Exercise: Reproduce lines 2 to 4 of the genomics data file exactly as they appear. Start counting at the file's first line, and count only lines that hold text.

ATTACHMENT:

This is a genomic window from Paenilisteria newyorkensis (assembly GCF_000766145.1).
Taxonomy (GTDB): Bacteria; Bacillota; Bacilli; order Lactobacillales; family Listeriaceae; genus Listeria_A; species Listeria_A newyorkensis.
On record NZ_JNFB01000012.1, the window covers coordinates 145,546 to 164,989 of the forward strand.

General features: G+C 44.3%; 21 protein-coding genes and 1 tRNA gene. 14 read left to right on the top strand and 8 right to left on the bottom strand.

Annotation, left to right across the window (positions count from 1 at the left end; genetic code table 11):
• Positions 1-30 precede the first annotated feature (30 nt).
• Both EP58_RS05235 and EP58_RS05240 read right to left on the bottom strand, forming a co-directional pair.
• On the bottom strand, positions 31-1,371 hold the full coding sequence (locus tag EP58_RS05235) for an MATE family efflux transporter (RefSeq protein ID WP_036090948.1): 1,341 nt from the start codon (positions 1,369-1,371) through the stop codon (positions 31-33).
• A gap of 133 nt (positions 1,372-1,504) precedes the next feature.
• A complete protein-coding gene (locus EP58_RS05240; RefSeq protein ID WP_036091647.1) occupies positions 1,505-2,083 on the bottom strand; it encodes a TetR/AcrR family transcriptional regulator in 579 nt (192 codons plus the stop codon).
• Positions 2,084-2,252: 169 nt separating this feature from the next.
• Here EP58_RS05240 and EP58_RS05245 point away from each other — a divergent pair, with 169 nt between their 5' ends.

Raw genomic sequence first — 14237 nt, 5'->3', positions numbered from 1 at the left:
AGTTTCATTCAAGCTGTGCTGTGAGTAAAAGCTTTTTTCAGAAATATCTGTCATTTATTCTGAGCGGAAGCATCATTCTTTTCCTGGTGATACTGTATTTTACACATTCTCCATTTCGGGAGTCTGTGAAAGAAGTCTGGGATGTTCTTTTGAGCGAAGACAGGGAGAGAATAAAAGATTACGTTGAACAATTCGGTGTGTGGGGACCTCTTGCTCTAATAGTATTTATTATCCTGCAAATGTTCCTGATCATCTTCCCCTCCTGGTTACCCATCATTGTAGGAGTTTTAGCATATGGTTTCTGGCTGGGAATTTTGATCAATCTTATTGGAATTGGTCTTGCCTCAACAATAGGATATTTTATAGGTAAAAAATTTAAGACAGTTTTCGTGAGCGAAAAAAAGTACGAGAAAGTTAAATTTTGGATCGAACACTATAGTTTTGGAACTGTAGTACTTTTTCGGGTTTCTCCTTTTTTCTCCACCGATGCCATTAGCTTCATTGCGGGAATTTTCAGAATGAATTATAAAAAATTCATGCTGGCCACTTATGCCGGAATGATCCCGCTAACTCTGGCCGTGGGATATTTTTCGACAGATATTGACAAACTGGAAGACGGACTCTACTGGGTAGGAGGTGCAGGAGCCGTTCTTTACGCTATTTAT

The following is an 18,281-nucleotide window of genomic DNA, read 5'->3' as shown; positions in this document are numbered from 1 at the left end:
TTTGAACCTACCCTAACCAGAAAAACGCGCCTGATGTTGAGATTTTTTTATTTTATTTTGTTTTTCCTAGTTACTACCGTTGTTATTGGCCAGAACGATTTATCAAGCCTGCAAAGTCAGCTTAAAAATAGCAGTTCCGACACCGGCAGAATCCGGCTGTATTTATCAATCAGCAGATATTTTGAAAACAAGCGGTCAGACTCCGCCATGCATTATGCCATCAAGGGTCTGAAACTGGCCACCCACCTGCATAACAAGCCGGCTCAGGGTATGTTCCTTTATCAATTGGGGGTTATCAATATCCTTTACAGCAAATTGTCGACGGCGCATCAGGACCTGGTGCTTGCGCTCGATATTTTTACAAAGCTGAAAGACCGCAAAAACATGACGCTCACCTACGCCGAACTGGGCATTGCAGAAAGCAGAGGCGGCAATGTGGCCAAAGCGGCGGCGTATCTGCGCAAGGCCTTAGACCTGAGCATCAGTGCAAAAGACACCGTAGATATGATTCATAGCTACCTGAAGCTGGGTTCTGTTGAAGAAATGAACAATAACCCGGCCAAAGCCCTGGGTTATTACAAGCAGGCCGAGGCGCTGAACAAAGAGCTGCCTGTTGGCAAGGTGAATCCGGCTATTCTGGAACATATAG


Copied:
Taxonomy (GTDB): Bacteria; Bacillota; Bacilli; order Lactobacillales; family Listeriaceae; genus Listeria_A; species Listeria_A newyorkensis.
On record NZ_JNFB01000012.1, the window covers coordinates 145,546 to 164,989 of the forward strand.

General features: G+C 44.3%; 21 protein-coding genes and 1 tRNA gene. 14 read left to right on the top strand and 8 right to left on the bottom strand.